Electronic Signatures: Remotely Signing the Dotted Line

With the outbreak of COVID-19 and the likelihood of an extended lockdown seeming ever more likely the custom of signing documents in person is no longer practical.  As such we are being asked on a number of occasions whether electronic signatures can be used to complete contracts and other transactional documents.  So what is an electronic signature and how can they be used?

What is an ‘electronic signature’?

An electronic signature (or e-signature) is a signature in electronic form rather than the ordinary signing formality of physically putting pen to paper. E-signatures are becoming increasingly common with the ever-increasing use of technology, the decline of paper use for environmental considerations and the simplicity of not having to be physically present to sign documents.

Further to this, virtual scanning procedures (where a ‘hard copy’ document is signed in wet ink, and then scanned and sent by email) may not be viable, as a signatory may not have access to a printer or scanner, especially with many people home working. Strict IT policies may also prevent the printing or scanning of documents outside of the office.

This is where electronic signatures can come into play. E-signatures can appear in a number of different forms such as, a signature as a .JPEG image (or similar image file), the simple typing of one’s name into a document, the signing of a document through an ‘e-signing platform’, the use of an ‘I accept’ or ‘I agree’ button or using a stylist/finger to sign a document on the touch screen or track pad of an electronic device.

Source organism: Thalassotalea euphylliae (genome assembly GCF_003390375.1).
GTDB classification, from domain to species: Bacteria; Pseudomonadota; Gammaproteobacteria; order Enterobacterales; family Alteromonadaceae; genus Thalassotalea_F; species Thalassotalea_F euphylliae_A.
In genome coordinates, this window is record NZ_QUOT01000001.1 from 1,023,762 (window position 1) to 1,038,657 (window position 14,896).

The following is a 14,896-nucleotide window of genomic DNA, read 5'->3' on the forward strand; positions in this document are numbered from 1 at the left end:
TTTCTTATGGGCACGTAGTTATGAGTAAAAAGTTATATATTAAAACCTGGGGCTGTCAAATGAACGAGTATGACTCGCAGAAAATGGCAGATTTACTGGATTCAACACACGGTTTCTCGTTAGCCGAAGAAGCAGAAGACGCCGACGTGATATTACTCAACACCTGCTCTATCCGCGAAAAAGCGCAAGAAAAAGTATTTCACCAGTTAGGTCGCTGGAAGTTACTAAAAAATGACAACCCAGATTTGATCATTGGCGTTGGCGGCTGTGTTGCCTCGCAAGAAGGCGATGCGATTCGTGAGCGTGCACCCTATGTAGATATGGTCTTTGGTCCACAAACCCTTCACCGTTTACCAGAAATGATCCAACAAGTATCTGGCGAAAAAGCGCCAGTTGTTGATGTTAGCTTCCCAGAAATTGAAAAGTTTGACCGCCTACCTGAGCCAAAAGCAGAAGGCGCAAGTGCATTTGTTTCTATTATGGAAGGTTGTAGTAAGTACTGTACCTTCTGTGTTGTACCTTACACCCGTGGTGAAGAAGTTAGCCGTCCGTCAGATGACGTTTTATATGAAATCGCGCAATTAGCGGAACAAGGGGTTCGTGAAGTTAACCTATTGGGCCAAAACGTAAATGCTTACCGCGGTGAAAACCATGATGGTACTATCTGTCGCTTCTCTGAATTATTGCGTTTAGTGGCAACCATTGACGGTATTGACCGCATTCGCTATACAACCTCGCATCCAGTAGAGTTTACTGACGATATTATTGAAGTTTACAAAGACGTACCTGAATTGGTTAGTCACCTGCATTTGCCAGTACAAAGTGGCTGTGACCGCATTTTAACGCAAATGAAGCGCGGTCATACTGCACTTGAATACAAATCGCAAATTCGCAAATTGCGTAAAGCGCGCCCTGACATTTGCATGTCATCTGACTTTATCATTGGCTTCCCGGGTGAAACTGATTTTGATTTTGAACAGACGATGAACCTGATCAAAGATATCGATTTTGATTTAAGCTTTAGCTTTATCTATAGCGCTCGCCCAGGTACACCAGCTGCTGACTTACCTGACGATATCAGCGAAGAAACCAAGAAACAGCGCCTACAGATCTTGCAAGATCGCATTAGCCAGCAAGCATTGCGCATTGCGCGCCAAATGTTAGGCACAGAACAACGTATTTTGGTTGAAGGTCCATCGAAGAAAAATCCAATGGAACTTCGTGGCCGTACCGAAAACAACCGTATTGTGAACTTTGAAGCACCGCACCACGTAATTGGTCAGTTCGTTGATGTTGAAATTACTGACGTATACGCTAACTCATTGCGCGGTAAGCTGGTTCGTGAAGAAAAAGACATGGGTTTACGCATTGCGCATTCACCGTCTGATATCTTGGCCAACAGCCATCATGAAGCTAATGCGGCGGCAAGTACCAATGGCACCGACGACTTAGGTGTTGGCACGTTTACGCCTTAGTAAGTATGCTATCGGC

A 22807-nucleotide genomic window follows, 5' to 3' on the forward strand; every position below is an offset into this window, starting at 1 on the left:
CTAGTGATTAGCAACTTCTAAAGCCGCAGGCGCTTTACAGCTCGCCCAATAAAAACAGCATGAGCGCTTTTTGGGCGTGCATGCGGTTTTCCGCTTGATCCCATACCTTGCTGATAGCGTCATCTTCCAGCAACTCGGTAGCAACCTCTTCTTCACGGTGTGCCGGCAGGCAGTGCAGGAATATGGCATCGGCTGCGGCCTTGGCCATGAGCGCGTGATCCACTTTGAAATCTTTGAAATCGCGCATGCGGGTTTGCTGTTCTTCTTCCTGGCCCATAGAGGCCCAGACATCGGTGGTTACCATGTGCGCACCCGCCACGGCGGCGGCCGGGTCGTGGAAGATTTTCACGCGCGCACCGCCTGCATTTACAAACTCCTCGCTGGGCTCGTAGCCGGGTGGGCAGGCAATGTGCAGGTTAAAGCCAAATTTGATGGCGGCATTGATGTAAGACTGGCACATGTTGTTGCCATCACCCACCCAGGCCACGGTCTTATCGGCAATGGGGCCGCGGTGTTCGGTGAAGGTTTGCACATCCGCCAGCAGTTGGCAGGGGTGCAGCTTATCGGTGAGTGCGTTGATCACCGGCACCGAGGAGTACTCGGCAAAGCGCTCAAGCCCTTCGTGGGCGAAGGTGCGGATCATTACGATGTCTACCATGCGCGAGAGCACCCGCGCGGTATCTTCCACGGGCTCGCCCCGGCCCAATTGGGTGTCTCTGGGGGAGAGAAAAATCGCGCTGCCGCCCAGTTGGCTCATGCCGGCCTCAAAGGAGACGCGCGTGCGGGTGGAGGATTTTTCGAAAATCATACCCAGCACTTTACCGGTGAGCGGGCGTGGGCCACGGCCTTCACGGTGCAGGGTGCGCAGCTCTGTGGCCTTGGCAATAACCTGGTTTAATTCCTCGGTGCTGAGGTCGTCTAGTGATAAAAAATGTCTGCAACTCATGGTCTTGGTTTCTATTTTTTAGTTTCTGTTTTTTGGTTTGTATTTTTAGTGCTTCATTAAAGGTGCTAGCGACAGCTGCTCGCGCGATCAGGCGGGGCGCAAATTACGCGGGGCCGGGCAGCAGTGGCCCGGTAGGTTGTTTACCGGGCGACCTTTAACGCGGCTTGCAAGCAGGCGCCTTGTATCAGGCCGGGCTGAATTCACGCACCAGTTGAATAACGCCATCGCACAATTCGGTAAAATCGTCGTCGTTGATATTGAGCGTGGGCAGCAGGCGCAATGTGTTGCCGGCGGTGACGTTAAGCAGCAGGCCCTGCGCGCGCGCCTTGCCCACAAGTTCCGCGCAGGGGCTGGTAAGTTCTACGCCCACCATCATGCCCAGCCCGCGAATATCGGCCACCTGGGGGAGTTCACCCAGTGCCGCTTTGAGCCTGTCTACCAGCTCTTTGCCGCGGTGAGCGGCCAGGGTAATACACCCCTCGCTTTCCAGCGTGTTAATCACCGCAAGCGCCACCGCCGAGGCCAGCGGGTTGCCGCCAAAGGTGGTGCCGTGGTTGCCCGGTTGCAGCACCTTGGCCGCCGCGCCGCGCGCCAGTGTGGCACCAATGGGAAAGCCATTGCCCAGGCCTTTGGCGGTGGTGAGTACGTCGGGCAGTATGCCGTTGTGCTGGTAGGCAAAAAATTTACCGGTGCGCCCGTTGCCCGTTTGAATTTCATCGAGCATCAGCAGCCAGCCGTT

Is my e-signature valid in English law?

In March of this year, the UK Government endorsed a report from the Law Commission on the execution of documents using electronic signatures. In this report, the Law Commission stated that electronic signatures are capable, in law, of being used to execute documents (including deeds) provided that the legal person signing intends to sign and be bound by the document they are signing and that any execution formalities are satisfied (for example if the document requires the signature to be witnessed). The report is mainly aimed at parties who wish to execute commercial contracts.